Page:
Lex Frieden, Chairperson
May 17, 2004
TABLE OF CONTENTS
Part I – Policies to Support Positive Outcomes for Students with Disabilities
The Individuals with Disabilities Education Act
The No Child Left Behind (NCLB) Act
IDEA Reauthorization and Alignment with NCLB
Perceived Impact of NCLB on Students with Disabilities
Impact of NCLB on the High School Dropout Rate of Students with Disabilities
NCLB's Impact on Expectations for Students with Disabilities
Professional Development and Highly Qualified Teachers
Assessments and Accommodations
Part II – Evidence-based Research and Practice
Part III – Conclusions and Recommendations
An important component of this National Council on Disability (NCD) project was the discussion of key project issues with federal policymakers, national researchers, and practitioners from across the United States. Information garnered from this process provided critical perspective about these issues related to the No Child Left Behind Act (NCLB) and the Individuals with Disabilities Education Act (IDEA), students with disabilities, and the use of evidence-based research. NCD wishes to thank the following agencies and organizations for participating in this process:
- Arlington, Virginia Public Schools
- Colorado State University, Research and Development Center
- for the Advancement of Student Learning
- Disability Access Information and Support (DAIS)
- Social Security Administration (SSA), Office of Disability and Income Security Programs
- SRI International, Center for Education and Human Services, Disability Policy Program
- National Association of State Directors of Special Education (NASDE)
- The Education Trust
- The George Washington University, National Clearinghouse on Postsecondary Education for Individuals with Disabilities (HEATH)
- TransCen, Inc.
- U.S. Department of Education, Institute of Education Sciences (IES)
- U.S. Department of Education, National Institute on Disability and Rehabilitation Research (NIDRR)
- U.S. Department of Education, Rehabilitation Services Administration (RSA)
- U.S. Department of Health and Human Services (HHS), Administration on Developmental Disabilities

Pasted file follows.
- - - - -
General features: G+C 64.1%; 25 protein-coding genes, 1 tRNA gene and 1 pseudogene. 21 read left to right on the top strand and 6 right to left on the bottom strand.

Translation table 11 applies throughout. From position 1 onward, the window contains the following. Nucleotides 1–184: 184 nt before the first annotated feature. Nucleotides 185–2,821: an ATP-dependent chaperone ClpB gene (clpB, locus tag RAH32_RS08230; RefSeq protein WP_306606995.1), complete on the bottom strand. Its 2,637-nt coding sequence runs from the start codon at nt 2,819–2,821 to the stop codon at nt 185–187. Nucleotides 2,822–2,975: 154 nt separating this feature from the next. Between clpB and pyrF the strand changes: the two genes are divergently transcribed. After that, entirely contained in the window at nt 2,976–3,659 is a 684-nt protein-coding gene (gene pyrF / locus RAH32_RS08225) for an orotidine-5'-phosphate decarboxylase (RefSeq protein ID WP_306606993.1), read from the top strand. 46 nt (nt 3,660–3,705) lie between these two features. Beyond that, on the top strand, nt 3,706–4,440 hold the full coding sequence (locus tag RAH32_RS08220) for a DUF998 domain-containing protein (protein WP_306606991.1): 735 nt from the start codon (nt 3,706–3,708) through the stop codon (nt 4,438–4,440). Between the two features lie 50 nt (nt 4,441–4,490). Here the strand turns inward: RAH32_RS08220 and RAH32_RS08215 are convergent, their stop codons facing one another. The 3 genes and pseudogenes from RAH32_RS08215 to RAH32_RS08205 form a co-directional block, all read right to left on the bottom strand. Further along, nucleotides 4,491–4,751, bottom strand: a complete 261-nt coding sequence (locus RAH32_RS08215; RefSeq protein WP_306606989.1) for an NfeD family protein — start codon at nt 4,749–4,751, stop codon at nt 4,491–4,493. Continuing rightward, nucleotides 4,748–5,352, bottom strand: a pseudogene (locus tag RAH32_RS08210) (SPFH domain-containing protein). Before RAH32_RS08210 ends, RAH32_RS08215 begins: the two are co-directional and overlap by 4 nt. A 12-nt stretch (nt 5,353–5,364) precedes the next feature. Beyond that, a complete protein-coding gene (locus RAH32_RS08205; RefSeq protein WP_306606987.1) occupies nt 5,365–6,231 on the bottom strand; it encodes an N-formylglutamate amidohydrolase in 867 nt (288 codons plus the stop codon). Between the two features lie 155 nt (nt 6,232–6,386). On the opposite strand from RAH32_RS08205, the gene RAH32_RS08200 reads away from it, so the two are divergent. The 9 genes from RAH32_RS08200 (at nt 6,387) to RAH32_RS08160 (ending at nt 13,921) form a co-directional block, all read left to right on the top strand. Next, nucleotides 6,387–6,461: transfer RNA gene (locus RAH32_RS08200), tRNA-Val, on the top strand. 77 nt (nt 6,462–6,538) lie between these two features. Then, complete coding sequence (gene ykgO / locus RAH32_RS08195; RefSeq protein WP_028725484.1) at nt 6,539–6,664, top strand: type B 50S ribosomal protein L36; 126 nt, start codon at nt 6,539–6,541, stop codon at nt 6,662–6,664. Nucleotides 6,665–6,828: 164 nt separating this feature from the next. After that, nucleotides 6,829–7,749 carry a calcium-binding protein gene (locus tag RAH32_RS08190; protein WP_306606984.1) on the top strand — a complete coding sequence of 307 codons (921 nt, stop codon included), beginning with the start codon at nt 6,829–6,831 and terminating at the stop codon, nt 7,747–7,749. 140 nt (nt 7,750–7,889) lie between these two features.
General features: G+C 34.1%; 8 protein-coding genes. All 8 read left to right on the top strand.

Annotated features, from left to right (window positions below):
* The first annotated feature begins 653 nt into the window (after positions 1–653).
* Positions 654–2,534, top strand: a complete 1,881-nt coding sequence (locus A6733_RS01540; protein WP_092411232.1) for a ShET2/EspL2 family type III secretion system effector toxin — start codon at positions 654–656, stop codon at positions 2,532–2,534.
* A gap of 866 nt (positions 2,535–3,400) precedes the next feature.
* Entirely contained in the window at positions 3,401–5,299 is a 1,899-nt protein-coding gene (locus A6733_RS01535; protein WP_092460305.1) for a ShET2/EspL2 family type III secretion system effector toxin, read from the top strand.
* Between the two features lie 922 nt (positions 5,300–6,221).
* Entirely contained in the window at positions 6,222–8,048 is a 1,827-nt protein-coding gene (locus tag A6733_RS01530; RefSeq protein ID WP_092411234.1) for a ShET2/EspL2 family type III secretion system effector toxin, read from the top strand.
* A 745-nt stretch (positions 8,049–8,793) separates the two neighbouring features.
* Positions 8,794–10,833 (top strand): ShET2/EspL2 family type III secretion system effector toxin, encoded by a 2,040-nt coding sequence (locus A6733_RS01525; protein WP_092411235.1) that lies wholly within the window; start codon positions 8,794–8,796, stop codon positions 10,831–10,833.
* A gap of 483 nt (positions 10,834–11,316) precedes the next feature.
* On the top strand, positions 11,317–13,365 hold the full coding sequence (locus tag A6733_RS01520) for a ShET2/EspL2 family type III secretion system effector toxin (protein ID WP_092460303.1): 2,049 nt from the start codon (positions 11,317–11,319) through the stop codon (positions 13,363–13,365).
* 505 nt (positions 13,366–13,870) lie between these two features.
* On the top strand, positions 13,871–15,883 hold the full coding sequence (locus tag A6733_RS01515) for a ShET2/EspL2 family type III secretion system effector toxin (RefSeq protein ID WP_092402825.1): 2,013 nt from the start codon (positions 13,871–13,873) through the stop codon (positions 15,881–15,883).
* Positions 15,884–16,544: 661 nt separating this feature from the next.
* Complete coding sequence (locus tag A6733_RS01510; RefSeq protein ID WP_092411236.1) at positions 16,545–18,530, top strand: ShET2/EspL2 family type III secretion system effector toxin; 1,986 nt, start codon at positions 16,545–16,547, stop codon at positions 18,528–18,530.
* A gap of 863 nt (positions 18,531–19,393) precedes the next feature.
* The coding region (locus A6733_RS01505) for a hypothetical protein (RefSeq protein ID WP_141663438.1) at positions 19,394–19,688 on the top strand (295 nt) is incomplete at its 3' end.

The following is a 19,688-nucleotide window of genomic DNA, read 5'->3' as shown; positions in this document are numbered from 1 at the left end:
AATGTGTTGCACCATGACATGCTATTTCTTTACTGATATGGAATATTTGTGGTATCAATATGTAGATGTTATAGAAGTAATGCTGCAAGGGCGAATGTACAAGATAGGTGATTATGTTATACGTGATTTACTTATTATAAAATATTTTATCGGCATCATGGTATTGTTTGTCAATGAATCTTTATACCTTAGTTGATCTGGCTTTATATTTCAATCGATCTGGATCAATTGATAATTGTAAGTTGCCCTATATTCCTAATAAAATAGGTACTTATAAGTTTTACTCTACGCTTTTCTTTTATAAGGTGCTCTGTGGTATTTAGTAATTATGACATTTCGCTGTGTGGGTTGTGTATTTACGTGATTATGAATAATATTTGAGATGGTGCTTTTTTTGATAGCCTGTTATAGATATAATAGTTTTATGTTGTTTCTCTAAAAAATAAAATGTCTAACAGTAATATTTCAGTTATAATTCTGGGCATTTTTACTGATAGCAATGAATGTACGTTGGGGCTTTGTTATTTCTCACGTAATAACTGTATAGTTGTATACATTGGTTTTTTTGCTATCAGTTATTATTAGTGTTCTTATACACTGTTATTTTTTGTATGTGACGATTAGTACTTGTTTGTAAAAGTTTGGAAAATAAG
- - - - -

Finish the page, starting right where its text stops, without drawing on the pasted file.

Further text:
- U.S. House of Representatives, House Committee on Education and the Workforce
- University of Hawaii at Manoa, Center on Disability Studies
- University of Minnesota, National Center on Educational Outcomes
NCD also wishes to express its appreciation to Betsy Brand of the American Youth Policy Forum (AYPF) and Scott Swail of the Educational Policy Institute (EPI) for their insightful work in preparing this paper.
The educational landscape for students with disabilities is undergoing vast changes. Thanks to the Individuals with Disabilities Education Act (IDEA) and its push for increased access to education for students with disabilities, and the No Child Left Behind Act (NCLB), with its push for improved student outcomes, educators across the U.S. are reexamining their practices to find ways to close the achievement gaps between groups of students. Students with disabilities are a focus of this attention, as schools and states labor to improve their academic outcomes. Policymakers are studying both the reauthorization of IDEA and the ongoing implementation of NCLB to determine the most effective means for serving students with disabilities.
The National Council on Disability (NCD) commissioned this paper to assist policy leaders and stakeholders in identifying, disseminating, and aligning evidence-based outcome producing practices with the Federal Government's commitment to leaving no child behind in the attainment of a free appropriate public education. This paper is a precursor to a more detailed analysis that NCD will be conducting in coming months to provide additional input and recommendations to Congress and the Administration. NCD is an independent federal agency making recommendations to the President and Congress on issues affecting Americans with disabilities. NCD's overall purpose is to promote policies, programs, practices, and procedures that guarantee equal opportunity for all individuals with disabilities, regardless of the nature or severity of the disability; and to empower individuals with disabilities to achieve economic self-sufficiency, independent living, and inclusion and integration into all aspects of society.
NCD is particularly interested in how IDEA and NCLB are improving outcomes for students with disabilities and to what extent evidence-based practices are being used to make policy decisions affecting students with disabilities. The outcomes for students with disabilities in which NCD is most interested include:
1) reducing the number/percentage of students with disabilities nation wide (currently at about thirty percent) who drop out of high school;
2) increasing the number/percentage of students with disabilities nation wide (currently at about 56 percent) who graduate high school with a diploma as opposed to a certificate of attendance; and
3) increasing the availability and usage of effective strategies to help students transition to and remain connected with postsecondary education.